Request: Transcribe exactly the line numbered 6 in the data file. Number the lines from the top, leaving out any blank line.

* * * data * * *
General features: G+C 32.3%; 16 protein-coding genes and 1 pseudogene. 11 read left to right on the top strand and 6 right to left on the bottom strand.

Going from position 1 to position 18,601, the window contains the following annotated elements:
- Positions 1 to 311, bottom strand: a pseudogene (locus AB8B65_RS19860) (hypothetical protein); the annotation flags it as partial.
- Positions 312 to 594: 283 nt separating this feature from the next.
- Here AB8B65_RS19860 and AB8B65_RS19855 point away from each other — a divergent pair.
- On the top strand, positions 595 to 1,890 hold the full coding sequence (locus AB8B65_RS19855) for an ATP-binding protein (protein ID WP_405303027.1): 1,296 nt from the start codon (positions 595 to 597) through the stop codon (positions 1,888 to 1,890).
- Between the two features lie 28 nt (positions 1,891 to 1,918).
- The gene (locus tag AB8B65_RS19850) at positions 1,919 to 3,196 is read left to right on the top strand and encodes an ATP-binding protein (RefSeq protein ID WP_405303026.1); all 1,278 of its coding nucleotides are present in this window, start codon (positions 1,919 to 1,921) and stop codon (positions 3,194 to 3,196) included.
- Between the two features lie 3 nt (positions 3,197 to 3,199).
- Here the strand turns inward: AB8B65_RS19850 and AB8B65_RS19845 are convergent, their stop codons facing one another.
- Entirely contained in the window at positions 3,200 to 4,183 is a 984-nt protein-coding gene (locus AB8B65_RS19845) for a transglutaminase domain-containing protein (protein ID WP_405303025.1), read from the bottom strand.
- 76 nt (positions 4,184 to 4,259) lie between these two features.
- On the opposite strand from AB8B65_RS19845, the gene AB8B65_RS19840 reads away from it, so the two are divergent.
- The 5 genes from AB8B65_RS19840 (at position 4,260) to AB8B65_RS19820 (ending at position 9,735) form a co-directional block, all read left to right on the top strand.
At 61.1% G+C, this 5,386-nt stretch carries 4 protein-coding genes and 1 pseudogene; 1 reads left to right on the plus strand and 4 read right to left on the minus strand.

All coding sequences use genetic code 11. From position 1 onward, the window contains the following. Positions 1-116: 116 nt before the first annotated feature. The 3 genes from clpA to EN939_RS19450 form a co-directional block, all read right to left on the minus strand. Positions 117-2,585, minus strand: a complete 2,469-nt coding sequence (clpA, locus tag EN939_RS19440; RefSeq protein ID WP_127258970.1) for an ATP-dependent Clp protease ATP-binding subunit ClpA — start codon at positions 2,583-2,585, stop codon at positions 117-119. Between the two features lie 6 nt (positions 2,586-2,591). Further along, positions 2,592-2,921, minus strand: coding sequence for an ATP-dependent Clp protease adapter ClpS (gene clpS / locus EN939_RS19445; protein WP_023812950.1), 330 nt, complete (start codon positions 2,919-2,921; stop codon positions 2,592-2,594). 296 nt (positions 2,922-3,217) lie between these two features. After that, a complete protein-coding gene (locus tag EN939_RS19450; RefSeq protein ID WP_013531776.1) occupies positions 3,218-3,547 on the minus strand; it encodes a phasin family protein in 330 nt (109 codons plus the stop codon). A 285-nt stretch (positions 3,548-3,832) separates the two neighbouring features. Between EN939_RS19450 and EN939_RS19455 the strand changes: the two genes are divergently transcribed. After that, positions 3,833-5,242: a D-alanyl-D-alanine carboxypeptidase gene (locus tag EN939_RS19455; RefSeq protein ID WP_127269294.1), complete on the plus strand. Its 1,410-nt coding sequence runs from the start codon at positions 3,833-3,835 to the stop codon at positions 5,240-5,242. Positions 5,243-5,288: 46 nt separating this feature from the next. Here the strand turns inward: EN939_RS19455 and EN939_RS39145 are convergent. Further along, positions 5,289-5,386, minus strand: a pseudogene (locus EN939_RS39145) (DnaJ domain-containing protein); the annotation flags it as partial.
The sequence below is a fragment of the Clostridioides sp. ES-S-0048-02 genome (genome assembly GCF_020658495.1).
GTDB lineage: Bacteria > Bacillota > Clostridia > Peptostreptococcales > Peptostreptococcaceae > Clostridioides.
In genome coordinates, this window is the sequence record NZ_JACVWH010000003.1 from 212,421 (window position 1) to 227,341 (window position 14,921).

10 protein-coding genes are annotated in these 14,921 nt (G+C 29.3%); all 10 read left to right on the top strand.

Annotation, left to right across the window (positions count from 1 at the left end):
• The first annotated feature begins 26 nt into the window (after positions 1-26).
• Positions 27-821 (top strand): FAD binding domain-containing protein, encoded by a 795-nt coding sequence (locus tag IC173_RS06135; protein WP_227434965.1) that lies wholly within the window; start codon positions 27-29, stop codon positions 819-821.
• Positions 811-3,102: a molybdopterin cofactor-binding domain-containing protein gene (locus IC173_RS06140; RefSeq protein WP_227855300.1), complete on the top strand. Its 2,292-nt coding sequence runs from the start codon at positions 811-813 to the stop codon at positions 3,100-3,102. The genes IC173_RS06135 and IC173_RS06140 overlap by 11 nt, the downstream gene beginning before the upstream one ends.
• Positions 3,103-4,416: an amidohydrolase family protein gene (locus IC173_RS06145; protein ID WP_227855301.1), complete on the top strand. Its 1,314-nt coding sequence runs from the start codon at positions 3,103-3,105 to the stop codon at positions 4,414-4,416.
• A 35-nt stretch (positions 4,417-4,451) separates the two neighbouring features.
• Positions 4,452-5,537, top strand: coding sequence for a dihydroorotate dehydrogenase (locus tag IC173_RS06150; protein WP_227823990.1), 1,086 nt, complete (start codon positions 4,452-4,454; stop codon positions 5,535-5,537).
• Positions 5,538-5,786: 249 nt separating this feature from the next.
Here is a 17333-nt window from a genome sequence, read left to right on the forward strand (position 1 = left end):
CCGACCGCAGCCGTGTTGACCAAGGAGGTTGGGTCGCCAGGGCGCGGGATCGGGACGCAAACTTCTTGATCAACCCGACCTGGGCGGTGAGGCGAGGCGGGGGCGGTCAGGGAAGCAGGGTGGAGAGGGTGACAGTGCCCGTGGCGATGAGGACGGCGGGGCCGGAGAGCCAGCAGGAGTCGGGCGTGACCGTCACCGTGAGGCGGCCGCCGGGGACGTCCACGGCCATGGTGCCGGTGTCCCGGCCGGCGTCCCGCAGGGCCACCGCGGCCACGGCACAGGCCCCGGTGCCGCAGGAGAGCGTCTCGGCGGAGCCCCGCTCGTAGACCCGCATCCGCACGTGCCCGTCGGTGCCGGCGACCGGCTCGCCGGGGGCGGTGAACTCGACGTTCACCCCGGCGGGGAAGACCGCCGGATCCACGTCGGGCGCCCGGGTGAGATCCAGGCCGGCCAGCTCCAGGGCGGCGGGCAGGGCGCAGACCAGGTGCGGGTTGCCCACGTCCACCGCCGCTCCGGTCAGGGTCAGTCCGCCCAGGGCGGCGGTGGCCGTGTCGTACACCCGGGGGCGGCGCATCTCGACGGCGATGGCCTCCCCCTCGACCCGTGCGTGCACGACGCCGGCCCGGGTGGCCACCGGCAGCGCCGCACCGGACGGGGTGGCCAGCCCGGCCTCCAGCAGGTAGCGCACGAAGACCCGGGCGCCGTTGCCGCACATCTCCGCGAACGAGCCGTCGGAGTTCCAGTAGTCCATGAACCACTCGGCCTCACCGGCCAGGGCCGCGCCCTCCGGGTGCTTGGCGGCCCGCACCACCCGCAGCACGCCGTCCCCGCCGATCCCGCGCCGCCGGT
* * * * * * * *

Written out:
- On the top strand, positions 595 to 1,890 hold the full coding sequence (locus AB8B65_RS19855) for an ATP-binding protein (protein ID WP_405303027.1): 1,296 nt from the start codon (positions 595 to 597) through the stop codon (positions 1,888 to 1,890).